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Change Model into Closed-Loop System

In the Simple Gas Model tutorial, you created a simple open-loop gas model, which you then modified in the Change Flow Boundary Conditions and Change Flow Direction tutorials. This example shows how to further modify this model by turning it into a closed-loop system. To open the completed model, in the MATLAB® Command Window, type ssc_gas_tutorial_step4.

To turn the local restriction model into a closed-loop system:

  1. Open the model used in the Change Flow Direction tutorial, by typing ssc_gas_tutorial_step3.

  2. First, to remove the clutter from the block diagram, delete the sensor blocks and scopes. Simulation data logging lets you view and analyze the simulation results without using sensor and scopes.

  3. Turn on simulation data logging. Select the Local Restriction (G) block and, on the Simscape Block tab of the model toolstrip, open the Log Data menu. Select Log Data and Log all Simscape data.

  4. Simulate the model. Then, on the Simscape Block tab, click Results Explorer.

    The Simscape™ Results Explorer window opens. It allows you to see many more variables describing the behavior of the blocks without having to connect sensors.

  5. Now, to turn the model into a closed system, delete the reservoir blocks and reconnect the Local Restriction (G) block back to the Controlled Mass Flow Rate Source (G) block.

  6. Simulate the model again. Unlike in the previous step, you now get an error solving the system, as well as warnings about dependent or inconsistent equations. This issue arose because with the removal of the reservoir blocks, the model no longer has a reference node. There must be at least one block in the model with gas volume. The gas volume serves as a reference node.

  7. To resolve the issue, add a Pipe (G) block before and after the restriction. The Pipe (G) block models a finite gas volume, so it serves as a reference node. One block would have been sufficient, but it is more realistic to have one pipe before and one after the restriction. Rename the blocks to Supply Pipe and Return Pipe, respectively. Assume the pipes are perfectly insulated by connecting Perfect Insulator blocks to their thermal port.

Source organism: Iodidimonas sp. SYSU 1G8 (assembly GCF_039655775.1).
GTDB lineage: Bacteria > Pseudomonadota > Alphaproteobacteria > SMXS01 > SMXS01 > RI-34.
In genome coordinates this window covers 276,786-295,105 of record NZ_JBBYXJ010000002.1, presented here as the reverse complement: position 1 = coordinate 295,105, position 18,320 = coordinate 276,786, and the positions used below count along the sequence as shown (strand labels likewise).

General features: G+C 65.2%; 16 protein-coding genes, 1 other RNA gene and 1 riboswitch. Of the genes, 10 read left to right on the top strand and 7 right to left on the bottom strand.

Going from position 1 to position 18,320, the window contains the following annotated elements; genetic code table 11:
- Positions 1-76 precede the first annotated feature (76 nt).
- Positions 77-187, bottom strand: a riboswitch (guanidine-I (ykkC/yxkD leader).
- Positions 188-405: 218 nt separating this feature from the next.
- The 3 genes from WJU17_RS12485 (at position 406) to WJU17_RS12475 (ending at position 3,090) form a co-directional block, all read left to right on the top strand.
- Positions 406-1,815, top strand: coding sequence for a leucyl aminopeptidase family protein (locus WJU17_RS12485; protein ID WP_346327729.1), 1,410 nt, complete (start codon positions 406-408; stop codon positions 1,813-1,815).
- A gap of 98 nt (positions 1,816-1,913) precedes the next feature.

8. Because the Pipe (G) block has a finite gas volume, it needs initial conditions, which you can specify in the Initial Targets section of the block dialog box. By default, the block sets high-priority initial targets for pressure and temperature. Double-click the Supply Pipe block and expand the Initial Targets section to view the initialization targets.

  9. Simulate the model and view the simulation results.

    The subscript I indicates the internal node of the block, which represents the state of the gas volume. Therefore, T_I is the gas volume temperature and rho_I is the gas density inside the pipe.

  10. To explore the effect of initialization targets on the simulation results, you can change the target values or change which of the initial conditions have high priority.

    For example, change temperature priority to None and change density to have High priority and a value of 1.3 kg/m^3.

  11. Simulate the model again.

    The gas volume density rho_I now starts at 1.3 kg/m^3. The temperature T_I no longer starts at 293.15 K. It now starts at 271.6 K, to be consistent with the specified pressure and density.

    You can specify high-priority targets only for two out of the three variables. If you set priority to High for all three variables, the system becomes over-specified. For more information, see Initialize Variables for a Mass-Spring-Damper System. Conversely, if you specify less than two high-priority variables, the initial conditions are under-constrained and the solver might initialize to values that you do not expect.

    Clear the check boxes to revert to the default initial conditions.

  12. Change the input to the Controlled Mass Flow Rate Source (G) block from a sine wave to a constant signal, by replacing the PS Sine Wave block with a PS Constant block. Set the Constant parameter to 0.15 kg/s.

  13. Simulate the model and view the simulation results.

    Mass flow rate through port A of the Supply Pipe block, mdot_A, has a constant value of 0.15 kg/s because the mass flow rate source is connected to this port.

    However, mass flow rate through port B, mdot_B, starts at 0 kg/s and quickly decreases to -0.15 kg/s. The flow rate is negative because of the sign convention: positive in and negative out.

    The reason mdot_B does not start at -0.15 kg/s is because the block models the compressibility of the gas volume inside the pipe. As the source pushes mass flow into port A, it takes time for the pressure to build up and cause mass flow out of port B. Look at p_I to see this build up in pressure of the gas volume inside the pipe.

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